New gambling law stalled for 3 years, Independent TD claims

Maureen O’Sullivan says there are 40,000 ‘problem gamblers’ in the State

Maureen O’Sullivan is concerned at the slow pace of progress on the Gambling Control Bill. Photograph: Getty images

Maureen O’Sullivan is concerned at the slow pace of progress on the Gambling Control Bill. Photograph: Getty images

 

The Government has been warned of the dangers posed by ongoing delays in introducing legislation to deal with the “silent addiction” of gambling.

Independent TD Maureen O’Sullivan said there had been no progress on the Gambling Control Bill in three years.

She said the perception people had was that “gambling is just an odd flutter on the Grand National, but we have some 40,000 problem gamblers and there has been a significant increase in adolescent gambling”.

The Dublin Central deputy highlighted the potential criminality involved and said there were no appropriate powers of enforcement as the legislation was so outdated “and virtually unenforceable”.

They were particularly deficient because they did not take account of online and mobile-based forms of gambling.

“The industry has licensed bookmakers and online betting licences but there are private members’ clubs and casinos, some regulated and some not, gaming arcades, some licensed and some not, and gaming and amusement machines, some licensed and some not.”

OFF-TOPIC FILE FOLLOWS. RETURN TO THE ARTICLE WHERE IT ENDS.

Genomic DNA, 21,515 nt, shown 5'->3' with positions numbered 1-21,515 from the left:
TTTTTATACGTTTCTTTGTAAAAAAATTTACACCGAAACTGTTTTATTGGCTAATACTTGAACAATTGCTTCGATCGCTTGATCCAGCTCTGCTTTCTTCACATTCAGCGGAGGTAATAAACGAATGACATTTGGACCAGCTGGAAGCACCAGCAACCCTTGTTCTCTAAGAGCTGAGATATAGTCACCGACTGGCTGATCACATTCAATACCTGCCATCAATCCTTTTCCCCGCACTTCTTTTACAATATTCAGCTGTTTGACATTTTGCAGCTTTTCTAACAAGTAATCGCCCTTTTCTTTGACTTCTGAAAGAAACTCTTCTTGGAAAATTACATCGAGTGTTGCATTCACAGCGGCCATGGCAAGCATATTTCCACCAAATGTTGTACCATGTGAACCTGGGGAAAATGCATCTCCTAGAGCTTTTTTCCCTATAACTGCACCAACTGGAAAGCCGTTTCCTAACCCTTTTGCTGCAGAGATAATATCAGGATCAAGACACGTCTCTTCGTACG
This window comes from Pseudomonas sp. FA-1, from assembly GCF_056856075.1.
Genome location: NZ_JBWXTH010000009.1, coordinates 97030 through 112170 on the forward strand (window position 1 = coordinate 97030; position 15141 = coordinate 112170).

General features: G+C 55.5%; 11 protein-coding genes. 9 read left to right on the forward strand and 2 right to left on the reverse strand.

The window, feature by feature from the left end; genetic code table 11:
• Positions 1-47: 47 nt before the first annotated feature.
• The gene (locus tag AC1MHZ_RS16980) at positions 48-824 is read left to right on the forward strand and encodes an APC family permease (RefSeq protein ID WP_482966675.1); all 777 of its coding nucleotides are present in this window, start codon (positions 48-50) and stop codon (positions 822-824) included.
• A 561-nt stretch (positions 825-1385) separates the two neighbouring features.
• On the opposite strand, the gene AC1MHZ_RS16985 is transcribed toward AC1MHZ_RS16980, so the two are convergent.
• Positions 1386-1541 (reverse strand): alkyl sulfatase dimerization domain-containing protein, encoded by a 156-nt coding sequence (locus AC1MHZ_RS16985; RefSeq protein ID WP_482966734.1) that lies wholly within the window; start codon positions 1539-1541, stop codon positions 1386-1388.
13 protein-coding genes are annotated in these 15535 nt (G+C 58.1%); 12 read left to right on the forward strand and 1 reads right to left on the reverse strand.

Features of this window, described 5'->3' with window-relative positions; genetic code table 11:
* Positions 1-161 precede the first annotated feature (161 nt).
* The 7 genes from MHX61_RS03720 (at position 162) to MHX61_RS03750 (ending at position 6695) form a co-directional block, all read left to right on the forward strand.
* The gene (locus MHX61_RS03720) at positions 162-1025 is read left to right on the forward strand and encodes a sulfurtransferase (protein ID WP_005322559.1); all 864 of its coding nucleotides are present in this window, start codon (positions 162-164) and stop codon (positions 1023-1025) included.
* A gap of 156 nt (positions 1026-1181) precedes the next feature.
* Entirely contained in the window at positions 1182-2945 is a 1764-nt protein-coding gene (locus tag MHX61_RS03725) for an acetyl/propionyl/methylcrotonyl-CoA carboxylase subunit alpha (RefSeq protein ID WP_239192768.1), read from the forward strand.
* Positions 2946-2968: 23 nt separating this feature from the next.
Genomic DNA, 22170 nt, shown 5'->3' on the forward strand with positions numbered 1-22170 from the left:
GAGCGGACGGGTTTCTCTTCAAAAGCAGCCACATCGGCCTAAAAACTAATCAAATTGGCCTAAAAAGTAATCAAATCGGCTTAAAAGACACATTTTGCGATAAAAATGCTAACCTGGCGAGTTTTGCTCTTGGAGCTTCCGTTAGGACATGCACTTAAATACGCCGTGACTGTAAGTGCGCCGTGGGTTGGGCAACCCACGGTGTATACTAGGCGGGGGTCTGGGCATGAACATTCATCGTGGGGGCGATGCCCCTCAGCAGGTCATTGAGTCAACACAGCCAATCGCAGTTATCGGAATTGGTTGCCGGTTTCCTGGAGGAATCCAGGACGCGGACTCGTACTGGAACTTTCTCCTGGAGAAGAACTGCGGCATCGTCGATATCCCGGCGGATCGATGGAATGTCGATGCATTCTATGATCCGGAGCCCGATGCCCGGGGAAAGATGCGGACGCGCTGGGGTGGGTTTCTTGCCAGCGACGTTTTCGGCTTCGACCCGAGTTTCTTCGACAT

Ms O’Sullivan pointed to a €38,000 betting slip that was seized a few months ago during a raid on a prominent criminal gang.

She said “one per cent of the industry is regulated for money laundering, which means that 99 per cent is not”, and said an estimated €5 billion is spent on gambling every year in Ireland.

Ms O’Sullivan said the Financial Action Task Force, an international agency to combat money laundering was undertaking an evaluation of Ireland.

“Criticism is expected for our lack of appropriate legislation to prevent money laundering through the gambling industry.”

The Dublin Central deputy said there was a major human cost including psychiatric difficulties, relationship breakdowns and the loss of incomes, jobs, homes and vast sums of money.

Ms O’Sullivan raised her concerns in the Dáil with Tánaiste Frances Fitzgerald and said the Gambling Control Bill was long overdue.

“The general scheme was published in July 2013 and pre-legislative scrutiny was conducted in November 2013 but there has been nothing since”.

The Minister for Justice said it was an area of huge concern because of the impact on individuals and families.

She acknowledged that the scheme for the Bill was “published some years ago” and said Minister of State David Stanton “is prioritising it in his work”.

She said the scheme of the Bill that was published suggested a need for further research. Mr Stanton has asked the Department of Justice to examine if there were particular issues that could be brought forward more quickly.

“He has had consultations with the stakeholders in the area and is continuing those,” Ms Fitzgerald said. The Minister of State had been working on it quite intensively and “intends to move forward as quickly as possible with the appropriate legislation”, she added.